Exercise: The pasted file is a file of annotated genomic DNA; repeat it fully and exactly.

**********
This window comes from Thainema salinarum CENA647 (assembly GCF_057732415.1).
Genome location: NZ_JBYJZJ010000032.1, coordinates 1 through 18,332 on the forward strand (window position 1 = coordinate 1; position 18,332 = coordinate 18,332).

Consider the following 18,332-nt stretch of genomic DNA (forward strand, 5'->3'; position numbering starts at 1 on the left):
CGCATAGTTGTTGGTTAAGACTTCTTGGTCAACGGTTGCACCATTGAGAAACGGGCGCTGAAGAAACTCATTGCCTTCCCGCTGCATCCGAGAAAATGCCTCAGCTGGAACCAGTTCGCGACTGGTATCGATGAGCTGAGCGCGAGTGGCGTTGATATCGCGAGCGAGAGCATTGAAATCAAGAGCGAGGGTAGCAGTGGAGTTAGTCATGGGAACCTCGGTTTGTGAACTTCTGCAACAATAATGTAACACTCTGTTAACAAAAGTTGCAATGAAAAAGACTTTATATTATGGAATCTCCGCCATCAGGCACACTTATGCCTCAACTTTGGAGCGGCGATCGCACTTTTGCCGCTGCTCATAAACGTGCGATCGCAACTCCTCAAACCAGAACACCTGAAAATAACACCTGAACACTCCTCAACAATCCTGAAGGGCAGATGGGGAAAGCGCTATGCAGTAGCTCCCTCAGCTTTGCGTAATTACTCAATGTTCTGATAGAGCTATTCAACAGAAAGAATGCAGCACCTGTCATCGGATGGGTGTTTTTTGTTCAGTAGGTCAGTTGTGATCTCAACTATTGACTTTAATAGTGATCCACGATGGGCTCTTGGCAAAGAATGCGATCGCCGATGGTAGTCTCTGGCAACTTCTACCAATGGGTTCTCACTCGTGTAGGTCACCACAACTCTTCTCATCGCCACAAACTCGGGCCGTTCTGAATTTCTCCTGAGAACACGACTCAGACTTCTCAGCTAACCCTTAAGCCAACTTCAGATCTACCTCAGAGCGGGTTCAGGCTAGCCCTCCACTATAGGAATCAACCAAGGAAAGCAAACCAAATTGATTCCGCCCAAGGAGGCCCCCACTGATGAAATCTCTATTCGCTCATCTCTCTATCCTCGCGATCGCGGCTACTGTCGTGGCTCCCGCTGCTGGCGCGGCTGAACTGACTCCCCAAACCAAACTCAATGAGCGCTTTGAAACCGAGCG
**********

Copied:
This window comes from Thainema salinarum CENA647 (assembly GCF_057732415.1).
Genome location: NZ_JBYJZJ010000032.1, coordinates 1 through 18,332 on the forward strand (window position 1 = coordinate 1; position 18,332 = coordinate 18,332).

Consider the following 18,332-nt stretch of genomic DNA (forward strand, 5'->3'; position numbering starts at 1 on the left):
CGCATAGTTGTTGGTTAAGACTTCTTGGTCAACGGTTGCACCATTGAGAAACGGGCGCTGAAGAAACTCATTGCCTTCCCGCTGCATCCGAGAAAATGCCTCAGCTGGAACCAGTTCGCGACTGGTATCGATGAGCTGAGCGCGAGTGGCGTTGATATCGCGAGCGAGAGCATTGAAATCAAGAGCGAGGGTAGCAGTGGAGTTAGTCATGGGAACCTCGGTTTGTGAACTTCTGCAACAATAATGTAACACTCTGTTAACAAAAGTTGCAATGAAAAAGACTTTATATTATGGAATCTCCGCCATCAGGCACACTTATGCCTCAACTTTGGAGCGGCGATCGCACTTTTGCCGCTGCTCATAAACGTGCGATCGCAACTCCTCAAACCAGAACACCTGAAAATAACACCTGAACACTCCTCAACAATCCTGAAGGGCAGATGGGGAAAGCGCTATGCAGTAGCTCCCTCAGCTTTGCGTAATTACTCAATGTTCTGATAGAGCTATTCAACAGAAAGAATGCAGCACCTGTCATCGGATGGGTGTTTTTTGTTCAGTAGGTCAGTTGTGATCTCAACTATTGACTTTAATAGTGATCCACGATGGGCTCTTGGCAAAGAATGCGATCGCCGATGGTAGTCTCTGGCAACTTCTACCAATGGGTTCTCACTCGTGTAGGTCACCACAACTCTTCTCATCGCCACAAACTCGGGCCGTTCTGAATTTCTCCTGAGAACACGACTCAGACTTCTCAGCTAACCCTTAAGCCAACTTCAGATCTACCTCAGAGCGGGTTCAGGCTAGCCCTCCACTATAGGAATCAACCAAGGAAAGCAAACCAAATTGATTCCGCCCAAGGAGGCCCCCACTGATGAAATCTCTATTCGCTCATCTCTCTATCCTCGCGATCGCGGCTACTGTCGTGGCTCCCGCTGCTGGCGCGGCTGAACTGACTCCCCAAACCAAACTCAATGAGCGCTTTGAAACCGAGCG